Mohammad Reza Pahlavi, also known as Mohammad Reza Shah, was the last Shah (King) of Iran from 16 September 1941 until his overthrow in the Iranian Revolution on 11 February 1979. Due to his status as the last Shah of Iran, he is often known as simply the Shah.
Roger Willemsen was a German author, essayist and TV presenter.
Georg Franz Danzer was an Austrian singer-songwriter. Although he is credited as one of the pioneers of Austropop, he always refused to be part of this genre.
Vitaly Mefodievich Solomin was a Soviet and Russian actor, director and screenwriter. He was the younger brother of Yury Solomin.
Keith Chegwin was an English television presenter and actor, appearing in several children's entertainment shows in the 1970s and 1980s, including Multi-Coloured Swap Shop and Cheggers Plays Pop.
Moses Eugene Malone was an American basketball player who played in both the American Basketball Association (ABA) and the National Basketball Association (NBA) from 1974 through 1995. A center, he was named the NBA Most Valuable Player (MVP) three times, was a 12-time NBA All-Star and an eight-time All-NBA Team selection. Malone led the Philadelphia 76ers to an NBA championship in 1983, winning both the league and Finals MVP. He was inducted into the Naismith Memorial Basketball Hall of Fame in his first year of eligibility in 2001.
Paul Sykes was a British heavyweight boxer, weightlifter, writer, prisoner, and debt collector. He spent much of his adult life in prison, where he became one of the UK's most notorious inmates. As a boxer he had success as an amateur in 1973, and in a brief professional career in 1979 fought John L. Gardner for the British and Commonwealth heavyweight titles.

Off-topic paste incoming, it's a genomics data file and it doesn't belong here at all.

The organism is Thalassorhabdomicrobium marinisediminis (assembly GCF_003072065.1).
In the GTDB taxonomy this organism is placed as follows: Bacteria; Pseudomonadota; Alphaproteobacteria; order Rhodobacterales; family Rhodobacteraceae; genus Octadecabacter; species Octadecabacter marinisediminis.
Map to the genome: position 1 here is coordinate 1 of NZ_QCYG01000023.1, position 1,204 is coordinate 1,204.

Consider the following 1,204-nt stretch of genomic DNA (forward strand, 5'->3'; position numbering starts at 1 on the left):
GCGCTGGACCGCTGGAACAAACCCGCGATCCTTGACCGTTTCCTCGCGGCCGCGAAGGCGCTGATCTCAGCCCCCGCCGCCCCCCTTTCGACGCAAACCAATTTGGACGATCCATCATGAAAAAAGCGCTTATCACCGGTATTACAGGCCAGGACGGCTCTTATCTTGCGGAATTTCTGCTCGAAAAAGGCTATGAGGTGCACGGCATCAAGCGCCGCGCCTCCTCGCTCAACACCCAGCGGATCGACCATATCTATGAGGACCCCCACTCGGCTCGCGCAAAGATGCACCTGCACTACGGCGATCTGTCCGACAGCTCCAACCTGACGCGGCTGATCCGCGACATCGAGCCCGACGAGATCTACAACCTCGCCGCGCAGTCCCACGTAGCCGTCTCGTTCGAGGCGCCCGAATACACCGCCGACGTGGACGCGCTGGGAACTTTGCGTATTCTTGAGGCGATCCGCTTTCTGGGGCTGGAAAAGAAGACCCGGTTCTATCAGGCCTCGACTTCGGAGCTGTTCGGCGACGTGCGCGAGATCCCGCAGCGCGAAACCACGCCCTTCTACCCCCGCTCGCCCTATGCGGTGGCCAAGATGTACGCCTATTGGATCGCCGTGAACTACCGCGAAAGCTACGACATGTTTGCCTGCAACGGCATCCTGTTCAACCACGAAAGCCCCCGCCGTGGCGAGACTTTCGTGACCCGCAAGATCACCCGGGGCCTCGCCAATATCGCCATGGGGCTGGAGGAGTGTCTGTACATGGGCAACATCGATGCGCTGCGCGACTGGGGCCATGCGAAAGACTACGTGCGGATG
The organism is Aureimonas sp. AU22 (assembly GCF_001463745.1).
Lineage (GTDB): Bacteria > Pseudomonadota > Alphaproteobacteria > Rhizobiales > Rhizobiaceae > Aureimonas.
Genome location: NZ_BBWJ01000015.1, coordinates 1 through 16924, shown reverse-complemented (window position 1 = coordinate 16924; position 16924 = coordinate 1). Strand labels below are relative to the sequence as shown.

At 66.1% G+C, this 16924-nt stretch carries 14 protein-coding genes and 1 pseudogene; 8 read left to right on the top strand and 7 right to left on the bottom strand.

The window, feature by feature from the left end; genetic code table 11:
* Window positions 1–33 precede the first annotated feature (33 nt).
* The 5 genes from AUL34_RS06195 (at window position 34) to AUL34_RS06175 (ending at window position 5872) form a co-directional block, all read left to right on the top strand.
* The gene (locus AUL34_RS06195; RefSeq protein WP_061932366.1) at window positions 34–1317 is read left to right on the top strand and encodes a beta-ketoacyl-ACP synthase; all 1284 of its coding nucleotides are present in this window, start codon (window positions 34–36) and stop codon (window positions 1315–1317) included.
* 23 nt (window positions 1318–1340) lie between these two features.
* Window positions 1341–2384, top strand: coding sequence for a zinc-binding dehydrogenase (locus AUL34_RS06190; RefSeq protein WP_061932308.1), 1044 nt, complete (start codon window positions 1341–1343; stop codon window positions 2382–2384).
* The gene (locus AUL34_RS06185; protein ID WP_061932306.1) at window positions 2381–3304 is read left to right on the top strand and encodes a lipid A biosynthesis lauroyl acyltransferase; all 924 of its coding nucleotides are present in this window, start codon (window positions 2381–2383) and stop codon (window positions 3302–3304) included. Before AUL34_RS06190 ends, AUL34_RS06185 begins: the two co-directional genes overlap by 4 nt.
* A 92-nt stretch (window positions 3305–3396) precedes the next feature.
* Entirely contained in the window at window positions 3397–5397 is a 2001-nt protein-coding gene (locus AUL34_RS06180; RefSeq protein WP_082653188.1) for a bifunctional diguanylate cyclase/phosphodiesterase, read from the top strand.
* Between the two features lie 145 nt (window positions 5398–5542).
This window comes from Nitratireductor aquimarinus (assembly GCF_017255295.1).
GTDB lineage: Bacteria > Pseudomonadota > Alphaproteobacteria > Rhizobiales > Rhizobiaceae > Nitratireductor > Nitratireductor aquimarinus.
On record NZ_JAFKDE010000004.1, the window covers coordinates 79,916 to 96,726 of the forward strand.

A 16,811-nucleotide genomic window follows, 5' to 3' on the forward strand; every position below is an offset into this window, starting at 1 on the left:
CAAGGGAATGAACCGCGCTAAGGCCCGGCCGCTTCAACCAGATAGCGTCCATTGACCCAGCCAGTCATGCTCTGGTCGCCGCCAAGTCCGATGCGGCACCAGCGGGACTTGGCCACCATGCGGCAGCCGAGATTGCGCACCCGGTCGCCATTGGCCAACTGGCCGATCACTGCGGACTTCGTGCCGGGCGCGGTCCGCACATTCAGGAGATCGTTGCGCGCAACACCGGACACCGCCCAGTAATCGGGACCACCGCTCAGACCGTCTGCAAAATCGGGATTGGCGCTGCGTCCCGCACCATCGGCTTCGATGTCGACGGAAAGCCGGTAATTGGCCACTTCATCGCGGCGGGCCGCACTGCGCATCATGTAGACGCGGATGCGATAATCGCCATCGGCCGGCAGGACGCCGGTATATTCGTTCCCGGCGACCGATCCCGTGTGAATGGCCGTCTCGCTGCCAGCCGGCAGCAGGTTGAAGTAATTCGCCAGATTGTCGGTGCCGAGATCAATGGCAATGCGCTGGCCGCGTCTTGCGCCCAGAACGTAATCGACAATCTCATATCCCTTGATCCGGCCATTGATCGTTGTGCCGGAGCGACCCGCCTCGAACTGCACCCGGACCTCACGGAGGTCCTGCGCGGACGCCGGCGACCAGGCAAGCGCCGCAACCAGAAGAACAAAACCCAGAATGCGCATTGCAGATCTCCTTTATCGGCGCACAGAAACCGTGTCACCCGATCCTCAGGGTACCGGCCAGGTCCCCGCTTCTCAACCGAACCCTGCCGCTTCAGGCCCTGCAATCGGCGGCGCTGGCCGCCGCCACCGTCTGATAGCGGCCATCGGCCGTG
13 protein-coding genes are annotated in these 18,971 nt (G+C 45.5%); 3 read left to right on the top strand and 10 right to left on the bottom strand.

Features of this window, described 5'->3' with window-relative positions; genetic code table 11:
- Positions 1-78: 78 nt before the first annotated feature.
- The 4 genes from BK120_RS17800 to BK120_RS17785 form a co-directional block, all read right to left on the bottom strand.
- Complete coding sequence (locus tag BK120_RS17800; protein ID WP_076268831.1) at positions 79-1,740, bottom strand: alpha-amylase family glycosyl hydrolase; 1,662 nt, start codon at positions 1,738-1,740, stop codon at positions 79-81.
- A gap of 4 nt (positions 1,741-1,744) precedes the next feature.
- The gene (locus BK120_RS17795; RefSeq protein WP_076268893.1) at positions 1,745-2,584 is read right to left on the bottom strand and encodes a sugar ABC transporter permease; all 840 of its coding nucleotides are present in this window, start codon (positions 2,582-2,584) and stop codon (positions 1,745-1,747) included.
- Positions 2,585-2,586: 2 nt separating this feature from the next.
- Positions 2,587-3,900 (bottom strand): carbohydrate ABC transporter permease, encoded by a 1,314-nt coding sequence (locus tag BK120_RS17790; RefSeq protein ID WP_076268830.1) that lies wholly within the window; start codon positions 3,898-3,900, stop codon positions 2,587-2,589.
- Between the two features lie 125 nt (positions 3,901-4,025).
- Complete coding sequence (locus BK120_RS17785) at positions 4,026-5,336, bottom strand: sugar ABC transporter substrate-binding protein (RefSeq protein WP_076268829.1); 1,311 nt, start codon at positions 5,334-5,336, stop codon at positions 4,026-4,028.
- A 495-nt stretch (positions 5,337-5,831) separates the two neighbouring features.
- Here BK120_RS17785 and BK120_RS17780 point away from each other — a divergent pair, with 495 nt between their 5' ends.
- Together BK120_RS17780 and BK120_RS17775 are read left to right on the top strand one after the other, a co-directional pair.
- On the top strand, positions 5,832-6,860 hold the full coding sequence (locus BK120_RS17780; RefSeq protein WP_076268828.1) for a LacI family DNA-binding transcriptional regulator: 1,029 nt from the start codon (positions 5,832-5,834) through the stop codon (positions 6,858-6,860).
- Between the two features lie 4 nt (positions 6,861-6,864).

Helga Feddersen was a German actress, comedian, singer, author, and theater director.
Philip Daniel "Flip" Saunders was an American basketball player and coach. During his career, he coached the Minnesota Timberwolves, Detroit Pistons, and Washington Wizards.
Chris Cline was an American billionaire entrepreneur and philanthropist. He had been the majority owner of Foresight Reserves LP, headquartered in St. Louis, Missouri. Regarded by Bloomberg as having been the "New King Coal", Cline was considered to have been responsible for reviving the Illinois coal industry. His company has more than three billion tons of coal reserves across Illinois and the Northern Appalachian Mountains.
Néstor Carlos Kirchner Jr. was an Argentine politician who served as the 50th President of Argentina from 2003 to 2007, Governor of Santa Cruz Province from 1991 to 2003, Secretary General of UNASUR and the first gentleman during the first tenure of his wife, Cristina Fernández de Kirchner. He was President of the Justicialist Party from 2008 to 2010. Ideologically, he identified himself as a Peronist and a social democrat on the Argentine center-left, with his political approach called Kirchnerism.
Mahalia Jackson was an American gospel singer. Possessing a contralto voice, she was referred to as "The Queen of Gospel". She became one of the most influential gospel singers in the world and was heralded internationally as a singer and civil rights activist. She was described by entertainer Harry Belafonte as "the single most powerful black woman in the United States". She recorded about 30 albums during her career, and her 45 rpm records included a dozen "golds"—million-sellers.